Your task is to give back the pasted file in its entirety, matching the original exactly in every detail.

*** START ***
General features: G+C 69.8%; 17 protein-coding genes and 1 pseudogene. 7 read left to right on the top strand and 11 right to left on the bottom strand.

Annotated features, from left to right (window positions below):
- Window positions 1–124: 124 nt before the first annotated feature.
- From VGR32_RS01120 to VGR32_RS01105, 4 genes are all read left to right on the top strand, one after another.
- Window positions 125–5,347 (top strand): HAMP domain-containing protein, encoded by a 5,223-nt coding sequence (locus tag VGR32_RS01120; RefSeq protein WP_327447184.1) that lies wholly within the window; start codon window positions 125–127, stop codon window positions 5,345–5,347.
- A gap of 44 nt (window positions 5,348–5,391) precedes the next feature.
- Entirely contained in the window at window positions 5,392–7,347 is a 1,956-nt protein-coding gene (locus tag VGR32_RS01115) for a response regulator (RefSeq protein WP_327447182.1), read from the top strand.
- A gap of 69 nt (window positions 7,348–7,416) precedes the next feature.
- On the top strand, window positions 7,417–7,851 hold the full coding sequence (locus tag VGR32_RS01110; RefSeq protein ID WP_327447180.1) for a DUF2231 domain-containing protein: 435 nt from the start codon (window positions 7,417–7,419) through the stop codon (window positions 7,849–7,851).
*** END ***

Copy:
General features: G+C 69.8%; 17 protein-coding genes and 1 pseudogene. 7 read left to right on the top strand and 11 right to left on the bottom strand.

Annotated features, from left to right (window positions below):
- Window positions 1–124: 124 nt before the first annotated feature.
- From VGR32_RS01120 to VGR32_RS01105, 4 genes are all read left to right on the top strand, one after another.
- Window positions 125–5,347 (top strand): HAMP domain-containing protein, encoded by a 5,223-nt coding sequence (locus tag VGR32_RS01120; RefSeq protein WP_327447184.1) that lies wholly within the window; start codon window positions 125–127, stop codon window positions 5,345–5,347.
- A gap of 44 nt (window positions 5,348–5,391) precedes the next feature.
- Entirely contained in the window at window positions 5,392–7,347 is a 1,956-nt protein-coding gene (locus tag VGR32_RS01115) for a response regulator (RefSeq protein WP_327447182.1), read from the top strand.
- A gap of 69 nt (window positions 7,348–7,416) precedes the next feature.
- On the top strand, window positions 7,417–7,851 hold the full coding sequence (locus tag VGR32_RS01110; RefSeq protein ID WP_327447180.1) for a DUF2231 domain-containing protein: 435 nt from the start codon (window positions 7,417–7,419) through the stop codon (window positions 7,849–7,851).